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     Volume 7 Issue 11 | March 14, 2008 |

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Bollywood Twist

Coomi Kapoor In New Delhi

Who was Jodhaa Bai? Was she the wife of the 16th century Mughal emperor Akbar, or his daughter-in-law? Or a mere fictional character who gained popular currency, thanks to a super-duper Bollywood hit, Mughal-e-Azam, which had taken the entire country by storm back in 1960?

Despite a prolonged public debate on these and related questions, no definitive answers have emerged to quell the anger of Jodhaa Bai's present-day caste-brothers who are picketing, and pelting stones at cinema houses showing a film allegedly based on her romantic liaison with the legendary Mughal emperor.

The release of Bollywood offering, Jodhaa Akbar, starring Hrithik Roshan as Emperor Akbar and Aishwarya Rai as the eponymous princess Jodhaa Bai, has stirred a nationwide controversy in India. The film was banned outright in Rajasthan, the state to which the Rajput princess Jodhaa Bai allegedly belonged.

Months before its release, agitated Rajputs knocked at the door of the High Court seeking a ban on the film on the ground that it distorted history and depicted their womenfolk in poor light.

But celebrated director of Jodhaa Akbar Ashutosh Gowariker is at pains to clarify that his film was “only about 30 per cent history and 70 per cent fiction”. Gowariker explained in several interviews that his objective was to depict love across barriers of religion, caste, culture, etc.

Akbar was the Muslim ruler of India, and Jodhaa Bai was a beautiful Hindu princess of a regional Rajput community. They inhabited different social milieus and yet were inseparable. And, against all odds, were eventually tied in wedlock. Historians, however, had quite a different take on Gowariker's celluloid tale. They criticised him for taking liberties with known historical facts.

Professor Irfan Habib, well-known historian and a former head of the Indian Council of Historical Research said: “There was no historical character in Akbar's times named Jodhaa Bai.” He cited chronicles of Mughal era to back his claim.

Gowariker defends the depiction of Jodhaa Bai as the wife of Akbar, claiming that they had fully researched her character from various historical sources before finalising the script. His biggest defence, however, came from the present-day descendants of the Rajput princess. Maharani Padmini Devi of Jaipur not only vetted the script but also released its music score at a gala function a couple of weeks before the actual release of the film last month.

However, the Rajput community in Rajasthan was unimpressed. And the fact that the Rajasthan High Court had turned down the plea of the filmmakers to have the film shown in the state lent some substance to the charge that Gowariker had taken liberties, creative or otherwise, with the historical characters.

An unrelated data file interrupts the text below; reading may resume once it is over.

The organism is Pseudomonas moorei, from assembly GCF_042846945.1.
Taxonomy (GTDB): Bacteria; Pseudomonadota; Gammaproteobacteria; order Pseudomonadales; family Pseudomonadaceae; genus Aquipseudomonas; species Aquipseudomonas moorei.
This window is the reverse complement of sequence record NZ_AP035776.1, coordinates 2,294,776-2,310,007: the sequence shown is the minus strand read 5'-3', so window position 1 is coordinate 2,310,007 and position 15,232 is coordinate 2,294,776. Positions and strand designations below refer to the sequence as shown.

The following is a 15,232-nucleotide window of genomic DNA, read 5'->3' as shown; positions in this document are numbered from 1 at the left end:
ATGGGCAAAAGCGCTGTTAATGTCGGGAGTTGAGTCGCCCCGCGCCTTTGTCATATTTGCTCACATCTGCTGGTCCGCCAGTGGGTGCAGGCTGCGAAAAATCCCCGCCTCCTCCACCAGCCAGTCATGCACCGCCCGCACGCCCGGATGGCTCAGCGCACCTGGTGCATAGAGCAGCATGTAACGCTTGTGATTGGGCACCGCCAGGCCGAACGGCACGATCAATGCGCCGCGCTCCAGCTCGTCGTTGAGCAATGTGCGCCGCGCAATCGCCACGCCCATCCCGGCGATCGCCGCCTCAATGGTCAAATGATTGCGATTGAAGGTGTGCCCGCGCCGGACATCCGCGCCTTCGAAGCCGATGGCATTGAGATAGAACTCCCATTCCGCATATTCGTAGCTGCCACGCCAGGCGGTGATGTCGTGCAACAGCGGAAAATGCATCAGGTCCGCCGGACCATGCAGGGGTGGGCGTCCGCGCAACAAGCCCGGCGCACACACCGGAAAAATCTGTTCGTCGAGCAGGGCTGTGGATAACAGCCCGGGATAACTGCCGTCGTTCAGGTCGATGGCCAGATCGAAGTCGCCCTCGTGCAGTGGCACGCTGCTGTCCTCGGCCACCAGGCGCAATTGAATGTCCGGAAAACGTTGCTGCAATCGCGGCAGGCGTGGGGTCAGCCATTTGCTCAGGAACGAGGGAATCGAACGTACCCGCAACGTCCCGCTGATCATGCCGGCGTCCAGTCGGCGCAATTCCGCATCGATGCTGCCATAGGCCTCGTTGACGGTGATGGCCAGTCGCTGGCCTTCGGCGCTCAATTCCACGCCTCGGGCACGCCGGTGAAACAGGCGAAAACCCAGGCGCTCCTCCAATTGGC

Various Rajput associations argued that Jodhaa Bai was actually wife of Akbar's son Jehangir and not Akbar's. It is conceded by Rajputs that their ancestors married their women to Mughal kings as part of a political game plan to buy peace with the dominant power.

There is near unanimity that the confusion over the name of Akbar's beloved Rajput wife might have been caused by another, and to date the benchmark, Bollywood historical film Mughal-e-Azam. The film centred around the unrequited love between Prince Jehangir and the courtesan Anarkali. Forty-seven years later, Gowariker has re-made that film with Hrithik Roshan as Akbar and Aishwarya Rai as Jodhaa Bai. So, the mischief could well be ascribed to the original Bollywood historical-fictional film.

As for the film proper, it evoked a mixed response. Reviewing the film, well-known critic Nikhat Kazmi wrote: “We aren't going to quibble with history here because Jodhaa-Akbar is a plain and simple love story between a man named Akbar and a girl named Jodhaa who tried to come close together despite the barriers of religion and culture. If you are willing to shed the trappings of history ... only then will Jodhaa Akbar work for you.”

Of course, if you are looking for a true historical depiction, you will be disappointed. For, 16th century Rajput women did not wear low-cut, halter-backed blouses with plunging necklines. Even to this day, they are more likely to be covered from head to toe in yards and yards of not-so-fine cloth than in skimpy blouses and short skirts. In sum, it is a glitzy version of kitschy history, which you watch for sheer entertainment.

This article was first published in ' The Star', Malaysia. Reprinted with permission.

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